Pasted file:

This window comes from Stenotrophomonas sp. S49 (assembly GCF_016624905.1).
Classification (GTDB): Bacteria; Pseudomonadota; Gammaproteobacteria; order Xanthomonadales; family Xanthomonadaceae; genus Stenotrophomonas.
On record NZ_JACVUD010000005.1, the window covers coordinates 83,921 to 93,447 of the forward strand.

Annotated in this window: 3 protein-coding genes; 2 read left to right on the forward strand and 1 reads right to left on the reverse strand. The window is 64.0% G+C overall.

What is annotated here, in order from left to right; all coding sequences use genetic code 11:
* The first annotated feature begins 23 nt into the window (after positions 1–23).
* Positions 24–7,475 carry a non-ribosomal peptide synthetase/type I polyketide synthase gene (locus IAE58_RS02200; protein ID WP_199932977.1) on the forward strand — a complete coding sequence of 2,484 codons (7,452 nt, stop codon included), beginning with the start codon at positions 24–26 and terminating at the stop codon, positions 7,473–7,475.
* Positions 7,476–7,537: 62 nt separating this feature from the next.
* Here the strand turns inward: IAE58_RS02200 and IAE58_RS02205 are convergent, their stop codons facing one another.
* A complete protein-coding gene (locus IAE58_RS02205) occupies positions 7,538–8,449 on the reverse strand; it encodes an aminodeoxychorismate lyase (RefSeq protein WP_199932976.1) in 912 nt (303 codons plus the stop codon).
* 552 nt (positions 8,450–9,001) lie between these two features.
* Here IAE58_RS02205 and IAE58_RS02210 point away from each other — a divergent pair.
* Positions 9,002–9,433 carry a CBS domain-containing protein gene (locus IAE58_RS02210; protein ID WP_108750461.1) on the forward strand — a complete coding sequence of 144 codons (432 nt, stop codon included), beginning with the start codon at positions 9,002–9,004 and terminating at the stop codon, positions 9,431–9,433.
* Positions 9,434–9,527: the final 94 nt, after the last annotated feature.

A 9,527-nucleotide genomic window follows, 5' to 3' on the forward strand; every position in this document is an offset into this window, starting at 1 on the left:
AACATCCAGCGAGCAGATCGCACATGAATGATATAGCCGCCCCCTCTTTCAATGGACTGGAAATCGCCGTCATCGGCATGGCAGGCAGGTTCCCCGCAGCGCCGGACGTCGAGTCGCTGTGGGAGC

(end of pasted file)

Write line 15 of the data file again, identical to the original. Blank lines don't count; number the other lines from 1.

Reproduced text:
A 9,527-nucleotide genomic window follows, 5' to 3' on the forward strand; every position in this document is an offset into this window, starting at 1 on the left: